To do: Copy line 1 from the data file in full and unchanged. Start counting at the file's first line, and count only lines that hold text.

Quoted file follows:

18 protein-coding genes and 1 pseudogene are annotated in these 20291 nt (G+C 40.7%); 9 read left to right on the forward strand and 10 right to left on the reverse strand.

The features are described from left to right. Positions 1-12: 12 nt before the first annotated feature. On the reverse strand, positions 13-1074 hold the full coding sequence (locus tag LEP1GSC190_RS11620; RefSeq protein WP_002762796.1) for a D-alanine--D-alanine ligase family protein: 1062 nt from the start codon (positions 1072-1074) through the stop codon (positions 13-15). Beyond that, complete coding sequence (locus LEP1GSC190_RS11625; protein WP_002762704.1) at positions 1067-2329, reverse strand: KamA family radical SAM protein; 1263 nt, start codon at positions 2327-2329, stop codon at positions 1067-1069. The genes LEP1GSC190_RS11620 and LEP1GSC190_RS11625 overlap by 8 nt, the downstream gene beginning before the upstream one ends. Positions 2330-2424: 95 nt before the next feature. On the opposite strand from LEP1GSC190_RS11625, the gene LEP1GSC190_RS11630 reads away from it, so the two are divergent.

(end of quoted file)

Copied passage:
18 protein-coding genes and 1 pseudogene are annotated in these 20291 nt (G+C 40.7%); 9 read left to right on the forward strand and 10 right to left on the reverse strand.